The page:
A new study has suggested that combining an expensive gift with a smaller one lowers the perceived value of the overall package for recipients.
According to Kimberlee Weaver, assistant professor of marketing in the Pamplin College of Business, suppose you are trying to impress a loved one with a generous gift this holiday season, one option is to buy them a luxury cashmere sweater. A second option is to add in a 10 dollars gift card.
Weaver said that if their budget allows, most gift givers would choose the second option, as it comprises two gifts - one big, one small. Ironically, however, the gift recipient is likely to perceive the cashmere sweater alone as more generous than the combination of the same sweater and gift card.
"The gift giver or presenter does not anticipate this difference in perspectives and has just cheapened the gift package by spending an extra 10 dollars on it," Weaver said.
The paradox arises because gift givers and gift recipients have different perspectives as gift givers follow a 'more-is-better' logic; recipients evaluate the overall package.
"People who evaluate a bundle, such as a gift package, follow an averaging strategy, which leads to less favorable judgments when mildly favorable pieces (the gift card) are added to highly favorable pieces (the sweater)."
"The luxury sweater represents a generous 'big' gift. Adding on a 'little' gift makes the total package seems less big."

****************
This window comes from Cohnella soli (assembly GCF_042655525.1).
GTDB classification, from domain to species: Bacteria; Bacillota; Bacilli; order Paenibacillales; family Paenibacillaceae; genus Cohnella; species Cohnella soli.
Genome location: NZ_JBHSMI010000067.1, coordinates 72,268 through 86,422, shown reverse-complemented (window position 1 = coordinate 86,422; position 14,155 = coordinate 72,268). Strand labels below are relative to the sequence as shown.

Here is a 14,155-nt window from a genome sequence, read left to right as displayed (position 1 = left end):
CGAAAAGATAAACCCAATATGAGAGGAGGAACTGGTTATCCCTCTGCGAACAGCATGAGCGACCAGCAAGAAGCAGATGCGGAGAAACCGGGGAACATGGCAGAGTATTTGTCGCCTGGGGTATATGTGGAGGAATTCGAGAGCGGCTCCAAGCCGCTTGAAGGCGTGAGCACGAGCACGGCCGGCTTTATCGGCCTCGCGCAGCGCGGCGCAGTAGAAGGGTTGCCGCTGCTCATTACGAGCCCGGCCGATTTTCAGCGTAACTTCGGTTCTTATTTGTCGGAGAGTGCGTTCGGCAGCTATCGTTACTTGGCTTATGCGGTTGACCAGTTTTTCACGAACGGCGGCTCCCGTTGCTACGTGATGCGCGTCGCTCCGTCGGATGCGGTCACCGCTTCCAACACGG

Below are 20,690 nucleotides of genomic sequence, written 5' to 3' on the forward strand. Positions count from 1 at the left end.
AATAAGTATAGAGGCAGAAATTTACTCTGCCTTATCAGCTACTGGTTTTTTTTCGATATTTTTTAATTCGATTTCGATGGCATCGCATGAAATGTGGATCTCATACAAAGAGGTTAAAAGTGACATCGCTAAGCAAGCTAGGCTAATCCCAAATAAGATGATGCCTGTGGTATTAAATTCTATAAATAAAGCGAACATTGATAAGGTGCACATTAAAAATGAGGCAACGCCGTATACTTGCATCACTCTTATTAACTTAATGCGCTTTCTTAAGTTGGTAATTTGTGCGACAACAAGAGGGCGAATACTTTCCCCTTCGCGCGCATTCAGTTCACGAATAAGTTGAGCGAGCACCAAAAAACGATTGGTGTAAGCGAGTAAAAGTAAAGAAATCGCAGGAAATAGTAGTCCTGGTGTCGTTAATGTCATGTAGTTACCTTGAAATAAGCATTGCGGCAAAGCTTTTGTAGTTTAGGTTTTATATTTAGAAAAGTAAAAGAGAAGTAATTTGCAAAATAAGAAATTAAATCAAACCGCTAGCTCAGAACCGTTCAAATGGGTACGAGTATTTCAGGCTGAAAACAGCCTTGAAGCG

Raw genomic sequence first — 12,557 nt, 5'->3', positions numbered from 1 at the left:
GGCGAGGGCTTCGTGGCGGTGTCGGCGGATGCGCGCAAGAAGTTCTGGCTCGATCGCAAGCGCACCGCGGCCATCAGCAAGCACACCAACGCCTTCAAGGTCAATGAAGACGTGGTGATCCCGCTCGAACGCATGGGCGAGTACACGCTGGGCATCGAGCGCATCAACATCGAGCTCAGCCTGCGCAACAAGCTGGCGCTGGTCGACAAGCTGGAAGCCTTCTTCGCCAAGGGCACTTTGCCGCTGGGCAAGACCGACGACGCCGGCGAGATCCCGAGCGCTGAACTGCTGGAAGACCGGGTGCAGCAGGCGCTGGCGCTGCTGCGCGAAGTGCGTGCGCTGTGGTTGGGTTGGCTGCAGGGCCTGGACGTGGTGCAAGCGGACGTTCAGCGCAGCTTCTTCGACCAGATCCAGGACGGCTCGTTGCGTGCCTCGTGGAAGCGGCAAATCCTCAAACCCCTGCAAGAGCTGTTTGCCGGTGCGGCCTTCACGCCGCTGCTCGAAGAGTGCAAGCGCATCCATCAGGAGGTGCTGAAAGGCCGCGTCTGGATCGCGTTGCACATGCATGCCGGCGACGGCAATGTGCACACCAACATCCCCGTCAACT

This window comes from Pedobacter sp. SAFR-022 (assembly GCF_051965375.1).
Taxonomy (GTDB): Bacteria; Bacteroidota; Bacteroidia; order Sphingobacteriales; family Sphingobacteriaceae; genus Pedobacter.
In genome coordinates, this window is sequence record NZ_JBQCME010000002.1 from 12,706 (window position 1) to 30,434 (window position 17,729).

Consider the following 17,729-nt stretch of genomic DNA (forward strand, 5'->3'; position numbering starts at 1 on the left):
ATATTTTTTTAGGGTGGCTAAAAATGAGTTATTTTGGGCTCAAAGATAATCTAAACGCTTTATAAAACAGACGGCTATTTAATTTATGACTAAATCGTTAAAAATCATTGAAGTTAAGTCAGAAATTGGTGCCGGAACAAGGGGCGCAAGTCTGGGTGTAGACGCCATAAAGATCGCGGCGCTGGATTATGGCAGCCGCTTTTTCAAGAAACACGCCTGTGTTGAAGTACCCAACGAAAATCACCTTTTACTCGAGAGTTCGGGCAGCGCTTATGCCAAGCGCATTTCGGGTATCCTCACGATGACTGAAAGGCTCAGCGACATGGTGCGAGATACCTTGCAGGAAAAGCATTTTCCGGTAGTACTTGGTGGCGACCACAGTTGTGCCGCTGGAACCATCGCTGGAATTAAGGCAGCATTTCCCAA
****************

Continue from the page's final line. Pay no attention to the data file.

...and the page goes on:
Weaver said that the same contradictory effect can be found in other situations as well.
"People who present a bundle of information assume that every favorable piece adds to their overall case and include it in the bundle they present," she said.
However, Garcia, associate professor of psychology and organizational studies at the University of Michigan said that this strategy backfires, because the addition of mildly favourable information dilutes the impact of highly favourable information in the eyes of evaluators.
"Hence, presenters of information would be better off if they limited their presentation to their most favorable information - just as gift givers would be better off to limit their present to their most favorite gift," Garcia said.
Weaver and her co-authors found that the paradox was strongly evident in seven studies across many product domains, from bundles of music to hotel advertisements, scholarships, and even 'negative' items such as penalty structures.
The study has been published in the Journal of Consumer Research.